Andrew Paige of Mardles
reviews Away in the West by Mick Ryan & Paul DownesSome albums invoke sadness, some invoke joy some manage to invoke a number of emotions. Without wishing to resort to the dreaded word variety this CD does manage to cover a wide range. Mick Ryan's songs are steeped in the tradition. On most of the tracks he is responsible for both the words and music, but this is not what is broadly perceived as a singer-songwriter album.
Having established a following in the folk clubs with Pete Harris, Mick has since been working mainly with Paul Downes, one of the finest guitarists and multi instrumentalists on the scene. Mick and Paul are joined on some tracks by Jackie Oates (5-string viola) and Paul Hutchinson (accordion) to good effect. Paul contributes not only guitar, but also banjo, mandocello, acoustic bass and harmony vocals.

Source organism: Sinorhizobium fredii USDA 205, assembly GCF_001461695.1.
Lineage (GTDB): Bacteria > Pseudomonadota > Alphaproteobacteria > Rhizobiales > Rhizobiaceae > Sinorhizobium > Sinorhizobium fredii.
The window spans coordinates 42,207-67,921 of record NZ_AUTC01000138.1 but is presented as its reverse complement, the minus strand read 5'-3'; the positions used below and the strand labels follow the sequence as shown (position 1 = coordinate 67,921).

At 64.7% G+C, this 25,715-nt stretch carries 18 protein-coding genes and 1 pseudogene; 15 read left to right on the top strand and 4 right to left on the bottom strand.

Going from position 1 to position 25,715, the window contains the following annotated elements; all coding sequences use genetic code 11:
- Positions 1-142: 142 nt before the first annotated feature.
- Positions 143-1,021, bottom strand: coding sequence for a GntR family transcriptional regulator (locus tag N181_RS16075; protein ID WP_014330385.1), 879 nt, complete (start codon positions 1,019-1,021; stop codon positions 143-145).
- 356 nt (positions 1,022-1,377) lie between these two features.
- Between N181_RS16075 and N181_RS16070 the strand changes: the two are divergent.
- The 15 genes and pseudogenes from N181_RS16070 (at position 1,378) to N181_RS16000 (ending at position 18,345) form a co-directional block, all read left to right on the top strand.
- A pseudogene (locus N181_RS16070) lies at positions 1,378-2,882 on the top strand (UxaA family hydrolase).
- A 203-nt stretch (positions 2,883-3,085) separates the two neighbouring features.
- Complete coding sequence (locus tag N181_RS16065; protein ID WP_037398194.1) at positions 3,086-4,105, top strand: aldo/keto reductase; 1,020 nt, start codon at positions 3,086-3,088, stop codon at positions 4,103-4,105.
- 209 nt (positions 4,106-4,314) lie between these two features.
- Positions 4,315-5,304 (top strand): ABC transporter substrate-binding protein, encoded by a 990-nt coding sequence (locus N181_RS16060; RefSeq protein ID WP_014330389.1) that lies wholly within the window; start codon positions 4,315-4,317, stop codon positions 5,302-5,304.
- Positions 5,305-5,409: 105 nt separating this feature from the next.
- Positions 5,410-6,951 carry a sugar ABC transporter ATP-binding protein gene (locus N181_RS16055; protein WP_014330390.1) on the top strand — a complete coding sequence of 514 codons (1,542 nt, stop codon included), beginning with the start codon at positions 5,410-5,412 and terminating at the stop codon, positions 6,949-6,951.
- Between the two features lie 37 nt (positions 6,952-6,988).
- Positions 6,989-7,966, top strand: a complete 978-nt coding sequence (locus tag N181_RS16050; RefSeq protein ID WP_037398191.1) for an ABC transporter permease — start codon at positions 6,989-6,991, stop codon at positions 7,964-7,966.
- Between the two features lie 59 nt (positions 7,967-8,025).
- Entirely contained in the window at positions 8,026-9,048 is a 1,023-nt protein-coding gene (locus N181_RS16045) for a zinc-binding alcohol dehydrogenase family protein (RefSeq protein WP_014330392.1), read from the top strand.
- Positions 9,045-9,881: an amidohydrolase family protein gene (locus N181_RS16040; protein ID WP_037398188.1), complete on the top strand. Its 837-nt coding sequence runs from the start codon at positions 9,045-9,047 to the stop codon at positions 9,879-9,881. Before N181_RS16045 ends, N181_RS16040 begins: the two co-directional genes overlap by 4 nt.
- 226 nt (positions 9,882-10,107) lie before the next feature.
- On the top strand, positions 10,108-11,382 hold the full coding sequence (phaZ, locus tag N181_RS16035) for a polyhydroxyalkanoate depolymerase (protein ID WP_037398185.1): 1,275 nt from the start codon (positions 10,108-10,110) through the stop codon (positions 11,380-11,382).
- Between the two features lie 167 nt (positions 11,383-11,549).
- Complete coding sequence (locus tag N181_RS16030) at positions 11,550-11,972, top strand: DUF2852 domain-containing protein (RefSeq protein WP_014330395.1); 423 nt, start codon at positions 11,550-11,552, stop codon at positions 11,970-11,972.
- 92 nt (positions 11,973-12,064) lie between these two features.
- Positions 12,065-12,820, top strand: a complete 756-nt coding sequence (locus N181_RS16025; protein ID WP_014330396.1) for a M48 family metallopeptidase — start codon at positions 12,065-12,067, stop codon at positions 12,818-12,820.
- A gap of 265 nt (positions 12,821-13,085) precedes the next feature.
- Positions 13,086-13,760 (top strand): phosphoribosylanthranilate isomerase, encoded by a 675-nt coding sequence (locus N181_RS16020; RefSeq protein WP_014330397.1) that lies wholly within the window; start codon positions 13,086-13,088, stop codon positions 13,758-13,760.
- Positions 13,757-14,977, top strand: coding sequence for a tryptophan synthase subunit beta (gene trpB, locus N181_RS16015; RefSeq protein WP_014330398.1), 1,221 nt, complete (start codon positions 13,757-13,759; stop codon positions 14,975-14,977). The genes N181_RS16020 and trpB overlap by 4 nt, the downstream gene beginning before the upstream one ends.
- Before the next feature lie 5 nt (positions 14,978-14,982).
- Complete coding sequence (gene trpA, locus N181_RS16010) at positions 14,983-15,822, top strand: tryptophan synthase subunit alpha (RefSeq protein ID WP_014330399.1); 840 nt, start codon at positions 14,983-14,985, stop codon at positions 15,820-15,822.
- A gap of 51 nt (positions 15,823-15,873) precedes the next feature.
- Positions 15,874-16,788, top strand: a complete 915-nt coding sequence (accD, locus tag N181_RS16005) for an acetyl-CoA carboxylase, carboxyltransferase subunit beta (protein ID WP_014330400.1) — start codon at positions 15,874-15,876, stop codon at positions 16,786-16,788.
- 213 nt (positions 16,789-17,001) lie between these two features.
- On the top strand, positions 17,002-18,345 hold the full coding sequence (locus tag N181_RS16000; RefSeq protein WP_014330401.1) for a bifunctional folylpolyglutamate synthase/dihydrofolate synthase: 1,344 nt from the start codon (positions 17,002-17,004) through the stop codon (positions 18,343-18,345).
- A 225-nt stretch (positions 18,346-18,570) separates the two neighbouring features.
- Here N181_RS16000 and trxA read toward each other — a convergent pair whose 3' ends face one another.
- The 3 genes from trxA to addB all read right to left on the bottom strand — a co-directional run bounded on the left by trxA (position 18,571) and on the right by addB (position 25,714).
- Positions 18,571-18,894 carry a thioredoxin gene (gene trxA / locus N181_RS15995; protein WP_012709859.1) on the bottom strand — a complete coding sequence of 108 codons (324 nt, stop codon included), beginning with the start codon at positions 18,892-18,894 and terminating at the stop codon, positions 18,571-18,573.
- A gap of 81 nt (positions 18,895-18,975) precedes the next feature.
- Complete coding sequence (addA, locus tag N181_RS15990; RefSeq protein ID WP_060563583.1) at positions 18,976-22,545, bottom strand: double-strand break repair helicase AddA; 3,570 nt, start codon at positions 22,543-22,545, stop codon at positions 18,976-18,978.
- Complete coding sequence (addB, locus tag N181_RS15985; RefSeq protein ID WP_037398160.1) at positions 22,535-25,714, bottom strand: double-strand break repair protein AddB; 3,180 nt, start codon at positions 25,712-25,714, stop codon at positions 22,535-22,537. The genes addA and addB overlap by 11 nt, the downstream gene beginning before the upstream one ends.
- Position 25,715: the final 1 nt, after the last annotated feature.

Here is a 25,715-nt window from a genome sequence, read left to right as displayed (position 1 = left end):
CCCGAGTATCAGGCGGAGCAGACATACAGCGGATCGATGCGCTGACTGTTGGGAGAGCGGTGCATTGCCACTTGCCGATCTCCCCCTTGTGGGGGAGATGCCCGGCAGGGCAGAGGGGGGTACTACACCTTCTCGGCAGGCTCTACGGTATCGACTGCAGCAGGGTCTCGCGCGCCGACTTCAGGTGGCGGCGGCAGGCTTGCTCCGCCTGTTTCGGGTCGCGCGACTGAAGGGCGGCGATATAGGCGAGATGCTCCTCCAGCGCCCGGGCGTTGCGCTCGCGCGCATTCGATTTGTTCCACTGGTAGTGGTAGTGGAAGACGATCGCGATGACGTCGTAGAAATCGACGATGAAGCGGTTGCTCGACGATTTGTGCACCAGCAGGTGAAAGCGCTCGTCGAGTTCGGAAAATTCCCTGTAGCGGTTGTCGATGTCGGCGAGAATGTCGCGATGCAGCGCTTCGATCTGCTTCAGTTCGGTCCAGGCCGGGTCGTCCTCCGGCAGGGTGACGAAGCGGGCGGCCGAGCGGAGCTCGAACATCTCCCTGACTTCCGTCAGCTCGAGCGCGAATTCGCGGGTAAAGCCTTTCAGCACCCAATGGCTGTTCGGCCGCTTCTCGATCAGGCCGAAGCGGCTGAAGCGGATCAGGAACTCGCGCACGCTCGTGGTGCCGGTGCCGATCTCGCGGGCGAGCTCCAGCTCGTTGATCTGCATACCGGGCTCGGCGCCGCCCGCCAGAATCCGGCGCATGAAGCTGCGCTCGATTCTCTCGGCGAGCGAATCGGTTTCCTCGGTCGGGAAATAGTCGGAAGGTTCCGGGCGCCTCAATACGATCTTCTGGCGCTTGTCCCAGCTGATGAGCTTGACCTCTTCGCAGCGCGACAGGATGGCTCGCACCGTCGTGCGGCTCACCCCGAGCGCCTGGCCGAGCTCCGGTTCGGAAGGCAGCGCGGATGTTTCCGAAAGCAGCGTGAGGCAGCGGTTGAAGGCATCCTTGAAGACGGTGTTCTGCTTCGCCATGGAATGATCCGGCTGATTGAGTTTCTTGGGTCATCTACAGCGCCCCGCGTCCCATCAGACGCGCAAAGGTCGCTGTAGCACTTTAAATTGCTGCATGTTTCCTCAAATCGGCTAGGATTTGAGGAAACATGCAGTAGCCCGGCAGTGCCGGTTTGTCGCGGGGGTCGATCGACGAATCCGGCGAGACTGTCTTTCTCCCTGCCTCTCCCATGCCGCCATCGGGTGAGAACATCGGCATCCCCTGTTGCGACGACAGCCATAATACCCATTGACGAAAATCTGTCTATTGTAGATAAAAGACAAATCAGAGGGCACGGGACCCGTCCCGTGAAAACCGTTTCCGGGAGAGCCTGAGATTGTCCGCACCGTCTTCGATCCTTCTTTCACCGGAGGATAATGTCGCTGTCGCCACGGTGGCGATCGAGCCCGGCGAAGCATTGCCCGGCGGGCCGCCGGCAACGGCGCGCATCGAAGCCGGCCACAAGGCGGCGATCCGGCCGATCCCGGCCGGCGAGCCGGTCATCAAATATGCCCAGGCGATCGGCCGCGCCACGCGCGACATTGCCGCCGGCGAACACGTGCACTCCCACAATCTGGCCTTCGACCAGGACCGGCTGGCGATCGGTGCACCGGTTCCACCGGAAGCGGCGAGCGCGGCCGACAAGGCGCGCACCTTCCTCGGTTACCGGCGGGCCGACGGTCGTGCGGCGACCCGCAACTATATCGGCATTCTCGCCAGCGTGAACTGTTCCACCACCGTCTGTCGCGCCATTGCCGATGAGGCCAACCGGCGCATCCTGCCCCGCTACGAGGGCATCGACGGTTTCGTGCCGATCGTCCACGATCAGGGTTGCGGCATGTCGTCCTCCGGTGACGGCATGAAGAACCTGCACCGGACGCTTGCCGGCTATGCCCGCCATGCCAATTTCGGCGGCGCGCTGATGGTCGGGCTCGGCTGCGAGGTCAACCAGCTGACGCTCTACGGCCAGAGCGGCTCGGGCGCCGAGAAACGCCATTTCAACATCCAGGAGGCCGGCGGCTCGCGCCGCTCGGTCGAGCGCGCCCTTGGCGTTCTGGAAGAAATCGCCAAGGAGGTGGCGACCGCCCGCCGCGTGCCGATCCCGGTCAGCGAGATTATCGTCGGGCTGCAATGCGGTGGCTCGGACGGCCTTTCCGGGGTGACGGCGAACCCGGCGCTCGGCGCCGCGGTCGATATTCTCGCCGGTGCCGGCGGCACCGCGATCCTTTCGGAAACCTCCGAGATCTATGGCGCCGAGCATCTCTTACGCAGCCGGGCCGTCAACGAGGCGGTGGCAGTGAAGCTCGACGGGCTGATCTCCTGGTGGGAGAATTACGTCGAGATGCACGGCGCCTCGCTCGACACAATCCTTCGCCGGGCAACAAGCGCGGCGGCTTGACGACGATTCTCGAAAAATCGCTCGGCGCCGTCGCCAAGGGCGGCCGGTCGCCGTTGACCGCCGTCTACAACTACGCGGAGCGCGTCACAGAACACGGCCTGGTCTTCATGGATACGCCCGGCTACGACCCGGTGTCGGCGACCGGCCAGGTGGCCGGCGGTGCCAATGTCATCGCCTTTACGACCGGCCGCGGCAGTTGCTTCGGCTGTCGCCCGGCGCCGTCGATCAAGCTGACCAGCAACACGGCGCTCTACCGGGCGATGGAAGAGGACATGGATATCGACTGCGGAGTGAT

There is only one purely traditional track Greenland learnt from the late Bert Lloyd, but many others deserve to pass into the tradition - and no doubt will. Paul demonstrates his virtuosity and sensitivity throughout, but it is particularly notable on Summer is a-coming in . Mick is in fine voice especially on No evil and Upon a Field where he has added his own lyrics to a song The quiet joys of brotherhood which I had always associated with Richard Farina and Sandy Denny but it is one heck of a tune.
Maud Karpeles said John Langstaff was her favourite singer in the folk idiom - in a different vein Mick Ryan qualifies for a similar accolade. As Janice Nichols (who?) said once upon a time "I'll give it five."